The “Farmed Animal Lives” chapter summarizes the pain and suffering animals go through throughout the meat/dairy/egg production process. Not too much new ground here, but the ethical argument for not eating meat is summed up so succinctly here, I wouldn’t hesitate recommending this as the one chapter to show to meat-eating friends and relatives. The facts are presented in such a straightforward way with just enough detachment that it’s powerful and moving without being preachy. This chapter made an impression on me, causing me think very differently about eggs. Erik contends, and it seems correctly, that egg-laying hens are the more tortured animals in all of food production. The pain and suffering they endure goes beyond even what veal calves endure. Clearly, it’s not a walk in the park for any animal subject to such a life, but if you’re a lacto-ovo vegetarian considering veganism, this might be the chapter that helps push you the rest of the way. I got this book just before I completely gave up eggs and dairy, and it was definitely one of the deciding factors in nudging me the rest of the way.

In the “Possibilities for Reform in Animal Agriculture” section, Erik discusses how it’s technically possible to provide slaughter-free eggs and dairy, but it is economically unfeasible in our current climate (it would cost about a dollar an egg). I always thought about how one could perhaps ethically eat eggs since hens will lay unfertilized eggs, but finding a place to get such eggs proves to be an extremely difficult task. Free-range and organic labels are intended to make consumers feel better about their purchases, but truly, the difference is miniscule, if anything, to the animals. Eggs are a torturous business, no way around it.

The main focus of the book comes in part two which talks about “dismantlement.” Sure, you’ve heard of animal rights, animal welfare, and vegetarianism as approaches to reducing animal suffering, but Erik introduces this idea of dismantlement as the ideal fourth movement that all animal activists can get behind. It’s a lofty goal: bring down the industry systematically not by telling people “You need to change your diet!” but by introducing them to the cruelties of factory farm life. “Animal agriculture takes a small hit whenever somebody becomes vegetarian or vegan,” Erik writes, “but the loss of one customer is something the industry can live with. What the industry won’t be able to endure is a steady stream of new activists [from the general public] seeking to put an end to animal agriculture.”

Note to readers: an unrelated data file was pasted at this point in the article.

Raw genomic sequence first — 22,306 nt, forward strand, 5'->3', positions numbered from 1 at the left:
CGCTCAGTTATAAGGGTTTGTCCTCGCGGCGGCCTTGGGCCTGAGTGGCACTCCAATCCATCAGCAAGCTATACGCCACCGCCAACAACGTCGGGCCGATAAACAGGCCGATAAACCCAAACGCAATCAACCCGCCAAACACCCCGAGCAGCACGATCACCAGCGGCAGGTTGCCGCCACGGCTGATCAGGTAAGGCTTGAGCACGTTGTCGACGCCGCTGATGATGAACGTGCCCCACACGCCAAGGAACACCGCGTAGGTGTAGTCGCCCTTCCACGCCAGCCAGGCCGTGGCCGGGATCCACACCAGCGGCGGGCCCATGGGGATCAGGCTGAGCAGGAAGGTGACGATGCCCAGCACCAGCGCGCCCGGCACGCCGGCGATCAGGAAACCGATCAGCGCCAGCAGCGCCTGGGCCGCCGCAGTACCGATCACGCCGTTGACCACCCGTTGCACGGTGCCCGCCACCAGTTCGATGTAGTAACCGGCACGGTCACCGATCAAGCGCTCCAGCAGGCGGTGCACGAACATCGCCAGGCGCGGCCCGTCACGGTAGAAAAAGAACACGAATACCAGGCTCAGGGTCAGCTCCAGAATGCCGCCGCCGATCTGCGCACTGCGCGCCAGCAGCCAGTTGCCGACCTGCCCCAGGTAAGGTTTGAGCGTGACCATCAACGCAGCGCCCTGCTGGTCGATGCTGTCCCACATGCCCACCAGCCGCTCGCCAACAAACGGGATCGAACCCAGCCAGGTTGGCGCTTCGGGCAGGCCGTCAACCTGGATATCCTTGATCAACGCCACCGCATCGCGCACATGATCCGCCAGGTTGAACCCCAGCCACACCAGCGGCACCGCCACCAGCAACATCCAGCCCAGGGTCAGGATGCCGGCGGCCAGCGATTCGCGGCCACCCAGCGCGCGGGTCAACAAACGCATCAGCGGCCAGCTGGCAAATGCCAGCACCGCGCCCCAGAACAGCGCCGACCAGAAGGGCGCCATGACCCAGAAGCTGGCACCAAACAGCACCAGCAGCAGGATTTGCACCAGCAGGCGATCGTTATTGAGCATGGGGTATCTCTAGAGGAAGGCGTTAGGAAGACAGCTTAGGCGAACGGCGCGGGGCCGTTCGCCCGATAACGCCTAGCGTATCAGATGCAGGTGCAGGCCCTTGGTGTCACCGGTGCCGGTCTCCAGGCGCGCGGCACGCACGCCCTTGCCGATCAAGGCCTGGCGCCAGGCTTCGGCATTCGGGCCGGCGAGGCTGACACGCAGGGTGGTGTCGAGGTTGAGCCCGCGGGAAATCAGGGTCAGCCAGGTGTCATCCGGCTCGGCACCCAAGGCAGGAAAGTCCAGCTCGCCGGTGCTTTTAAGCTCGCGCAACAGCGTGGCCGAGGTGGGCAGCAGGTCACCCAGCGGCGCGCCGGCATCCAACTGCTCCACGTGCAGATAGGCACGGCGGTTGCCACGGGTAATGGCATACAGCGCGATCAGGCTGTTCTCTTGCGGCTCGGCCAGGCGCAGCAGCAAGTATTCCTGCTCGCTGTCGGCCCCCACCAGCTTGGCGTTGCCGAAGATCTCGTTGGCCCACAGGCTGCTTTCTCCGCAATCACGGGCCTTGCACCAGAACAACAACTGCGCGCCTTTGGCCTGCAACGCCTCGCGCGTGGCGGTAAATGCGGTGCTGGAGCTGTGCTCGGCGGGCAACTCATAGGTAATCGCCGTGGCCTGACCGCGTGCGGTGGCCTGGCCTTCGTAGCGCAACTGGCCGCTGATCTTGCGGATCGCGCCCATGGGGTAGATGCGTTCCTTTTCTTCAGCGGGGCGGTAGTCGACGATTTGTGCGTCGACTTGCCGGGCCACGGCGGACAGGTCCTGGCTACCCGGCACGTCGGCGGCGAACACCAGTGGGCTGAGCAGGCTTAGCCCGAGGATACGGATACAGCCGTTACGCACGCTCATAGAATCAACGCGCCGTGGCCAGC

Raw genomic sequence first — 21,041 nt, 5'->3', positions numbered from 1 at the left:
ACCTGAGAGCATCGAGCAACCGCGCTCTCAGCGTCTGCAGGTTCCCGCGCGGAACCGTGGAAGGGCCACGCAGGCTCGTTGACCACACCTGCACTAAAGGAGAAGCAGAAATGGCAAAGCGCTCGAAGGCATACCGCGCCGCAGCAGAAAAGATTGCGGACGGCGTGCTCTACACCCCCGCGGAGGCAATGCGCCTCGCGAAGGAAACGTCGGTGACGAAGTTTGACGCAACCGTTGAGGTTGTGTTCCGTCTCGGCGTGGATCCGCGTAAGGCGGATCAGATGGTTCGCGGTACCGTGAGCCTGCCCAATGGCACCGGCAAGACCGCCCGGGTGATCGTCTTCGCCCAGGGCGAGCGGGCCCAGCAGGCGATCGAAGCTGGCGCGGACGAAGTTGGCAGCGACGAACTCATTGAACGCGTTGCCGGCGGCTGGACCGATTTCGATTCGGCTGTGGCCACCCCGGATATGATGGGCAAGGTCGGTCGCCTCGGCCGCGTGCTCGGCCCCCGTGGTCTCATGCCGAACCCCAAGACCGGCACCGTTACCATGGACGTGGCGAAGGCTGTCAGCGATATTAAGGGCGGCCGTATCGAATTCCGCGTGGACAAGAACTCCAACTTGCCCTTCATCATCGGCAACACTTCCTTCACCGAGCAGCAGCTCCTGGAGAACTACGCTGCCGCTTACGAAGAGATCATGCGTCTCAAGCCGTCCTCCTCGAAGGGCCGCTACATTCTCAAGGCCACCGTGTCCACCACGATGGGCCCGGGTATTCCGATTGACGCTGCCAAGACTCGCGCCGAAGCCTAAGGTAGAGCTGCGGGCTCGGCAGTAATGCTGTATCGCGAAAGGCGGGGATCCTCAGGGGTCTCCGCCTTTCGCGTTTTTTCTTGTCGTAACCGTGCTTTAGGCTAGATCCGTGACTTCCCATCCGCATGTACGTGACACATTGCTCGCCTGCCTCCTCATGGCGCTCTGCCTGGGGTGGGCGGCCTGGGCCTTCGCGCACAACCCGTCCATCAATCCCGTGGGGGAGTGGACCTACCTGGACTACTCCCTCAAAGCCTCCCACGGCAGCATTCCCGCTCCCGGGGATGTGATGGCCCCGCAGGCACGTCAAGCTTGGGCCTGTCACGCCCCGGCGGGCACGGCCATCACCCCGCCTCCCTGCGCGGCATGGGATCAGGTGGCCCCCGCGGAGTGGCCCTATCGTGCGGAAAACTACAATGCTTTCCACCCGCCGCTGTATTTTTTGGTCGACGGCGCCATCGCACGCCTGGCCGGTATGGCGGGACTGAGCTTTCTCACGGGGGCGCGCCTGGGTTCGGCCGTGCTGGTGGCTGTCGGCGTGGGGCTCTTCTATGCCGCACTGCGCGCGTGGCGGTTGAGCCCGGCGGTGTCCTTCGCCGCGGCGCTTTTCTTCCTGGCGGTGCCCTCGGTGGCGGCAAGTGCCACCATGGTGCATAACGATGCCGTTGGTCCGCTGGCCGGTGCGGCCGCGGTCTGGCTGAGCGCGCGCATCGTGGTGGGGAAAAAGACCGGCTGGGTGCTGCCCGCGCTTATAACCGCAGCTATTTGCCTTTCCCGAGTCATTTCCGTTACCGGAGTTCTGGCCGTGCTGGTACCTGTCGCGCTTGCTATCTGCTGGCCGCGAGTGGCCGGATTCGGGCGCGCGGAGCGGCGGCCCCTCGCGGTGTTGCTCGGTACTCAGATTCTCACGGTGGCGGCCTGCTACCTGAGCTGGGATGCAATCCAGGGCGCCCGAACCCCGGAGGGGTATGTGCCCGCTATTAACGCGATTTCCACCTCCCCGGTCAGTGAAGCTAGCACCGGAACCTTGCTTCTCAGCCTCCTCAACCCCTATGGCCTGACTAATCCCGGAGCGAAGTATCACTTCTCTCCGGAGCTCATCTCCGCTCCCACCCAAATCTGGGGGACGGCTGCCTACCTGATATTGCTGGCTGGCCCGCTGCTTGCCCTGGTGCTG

The argument for dismantlement is a strong one, and Erik does a very good job of outlining the problems the animal rights movements have had in the past and how they can be avoided. Everything from poor use of money to hostiliy towards hierarchy has hurt the movement, and these organizational issues need to be addressed before the dismantlement movement can really get off the ground.

It can be frustrating for an activist to look at the animal rights/protection movements over the last 20 years and see that while there have been incremental gains, public awareness of the issues isn’t really noticeably higher. Or, at the very least, the number of people that have converted to veganism has only increased slightly. Whether or not the idea of dismantlement is the answer remains to be seen. But perhaps the most valuable thing that Meat Market will do is cause activists to talk and consider new ideas. Erik wants his idea critically examined, just as he wants every other aspect of animal rights and protectionism examined. As a movement, it behooves us to make sure we have not only rock-solid science behind health and environmental claims, but a firm, clearly stated argument about the misery caused by factory farming.